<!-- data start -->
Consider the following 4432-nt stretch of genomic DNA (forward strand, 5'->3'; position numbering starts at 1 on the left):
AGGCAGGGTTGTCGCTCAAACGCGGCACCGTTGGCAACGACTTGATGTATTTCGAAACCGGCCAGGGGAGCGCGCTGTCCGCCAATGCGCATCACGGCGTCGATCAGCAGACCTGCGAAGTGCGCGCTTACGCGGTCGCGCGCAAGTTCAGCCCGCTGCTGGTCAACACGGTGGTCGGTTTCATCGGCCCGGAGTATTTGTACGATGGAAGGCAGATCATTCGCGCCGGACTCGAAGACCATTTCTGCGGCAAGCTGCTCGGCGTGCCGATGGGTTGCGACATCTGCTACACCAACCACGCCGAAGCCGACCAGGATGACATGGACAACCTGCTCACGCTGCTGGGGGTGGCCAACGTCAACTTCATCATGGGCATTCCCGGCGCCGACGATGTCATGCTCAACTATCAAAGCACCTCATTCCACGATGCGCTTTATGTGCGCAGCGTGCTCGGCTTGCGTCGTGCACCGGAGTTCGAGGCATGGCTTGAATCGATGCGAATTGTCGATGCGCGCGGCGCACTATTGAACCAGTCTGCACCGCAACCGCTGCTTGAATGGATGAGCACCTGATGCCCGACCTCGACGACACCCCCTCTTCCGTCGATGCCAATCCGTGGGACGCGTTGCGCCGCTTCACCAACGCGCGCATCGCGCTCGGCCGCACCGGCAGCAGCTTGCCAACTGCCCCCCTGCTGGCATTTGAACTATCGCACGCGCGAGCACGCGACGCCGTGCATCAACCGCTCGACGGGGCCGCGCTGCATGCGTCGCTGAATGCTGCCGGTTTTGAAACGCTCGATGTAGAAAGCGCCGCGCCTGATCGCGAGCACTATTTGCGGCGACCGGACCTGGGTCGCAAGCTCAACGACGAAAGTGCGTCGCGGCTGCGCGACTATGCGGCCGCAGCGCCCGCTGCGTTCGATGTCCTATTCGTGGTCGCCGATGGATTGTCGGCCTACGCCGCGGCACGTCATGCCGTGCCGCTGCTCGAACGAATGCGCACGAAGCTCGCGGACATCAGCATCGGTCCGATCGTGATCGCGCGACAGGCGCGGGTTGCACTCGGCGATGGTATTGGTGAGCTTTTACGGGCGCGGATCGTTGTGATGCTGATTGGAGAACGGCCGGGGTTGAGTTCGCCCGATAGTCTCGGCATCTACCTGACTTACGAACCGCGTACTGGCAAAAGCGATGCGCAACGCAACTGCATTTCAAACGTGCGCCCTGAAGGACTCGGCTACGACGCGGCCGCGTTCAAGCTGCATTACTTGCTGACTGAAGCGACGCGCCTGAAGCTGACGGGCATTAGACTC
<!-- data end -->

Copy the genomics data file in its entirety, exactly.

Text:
Consider the following 4432-nt stretch of genomic DNA (forward strand, 5'->3'; position numbering starts at 1 on the left):
AGGCAGGGTTGTCGCTCAAACGCGGCACCGTTGGCAACGACTTGATGTATTTCGAAACCGGCCAGGGGAGCGCGCTGTCCGCCAATGCGCATCACGGCGTCGATCAGCAGACCTGCGAAGTGCGCGCTTACGCGGTCGCGCGCAAGTTCAGCCCGCTGCTGGTCAACACGGTGGTCGGTTTCATCGGCCCGGAGTATTTGTACGATGGAAGGCAGATCATTCGCGCCGGACTCGAAGACCATTTCTGCGGCAAGCTGCTCGGCGTGCCGATGGGTTGCGACATCTGCTACACCAACCACGCCGAAGCCGACCAGGATGACATGGACAACCTGCTCACGCTGCTGGGGGTGGCCAACGTCAACTTCATCATGGGCATTCCCGGCGCCGACGATGTCATGCTCAACTATCAAAGCACCTCATTCCACGATGCGCTTTATGTGCGCAGCGTGCTCGGCTTGCGTCGTGCACCGGAGTTCGAGGCATGGCTTGAATCGATGCGAATTGTCGATGCGCGCGGCGCACTATTGAACCAGTCTGCACCGCAACCGCTGCTTGAATGGATGAGCACCTGATGCCCGACCTCGACGACACCCCCTCTTCCGTCGATGCCAATCCGTGGGACGCGTTGCGCCGCTTCACCAACGCGCGCATCGCGCTCGGCCGCACCGGCAGCAGCTTGCCAACTGCCCCCCTGCTGGCATTTGAACTATCGCACGCGCGAGCACGCGACGCCGTGCATCAACCGCTCGACGGGGCCGCGCTGCATGCGTCGCTGAATGCTGCCGGTTTTGAAACGCTCGATGTAGAAAGCGCCGCGCCTGATCGCGAGCACTATTTGCGGCGACCGGACCTGGGTCGCAAGCTCAACGACGAAAGTGCGTCGCGGCTGCGCGACTATGCGGCCGCAGCGCCCGCTGCGTTCGATGTCCTATTCGTGGTCGCCGATGGATTGTCGGCCTACGCCGCGGCACGTCATGCCGTGCCGCTGCTCGAACGAATGCGCACGAAGCTCGCGGACATCAGCATCGGTCCGATCGTGATCGCGCGACAGGCGCGGGTTGCACTCGGCGATGGTATTGGTGAGCTTTTACGGGCGCGGATCGTTGTGATGCTGATTGGAGAACGGCCGGGGTTGAGTTCGCCCGATAGTCTCGGCATCTACCTGACTTACGAACCGCGTACTGGCAAAAGCGATGCGCAACGCAACTGCATTTCAAACGTGCGCCCTGAAGGACTCGGCTACGACGCGGCCGCGTTCAAGCTGCATTACTTGCTGACTGAAGCGACGCGCCTGAAGCTGACGGGCATTAGACTC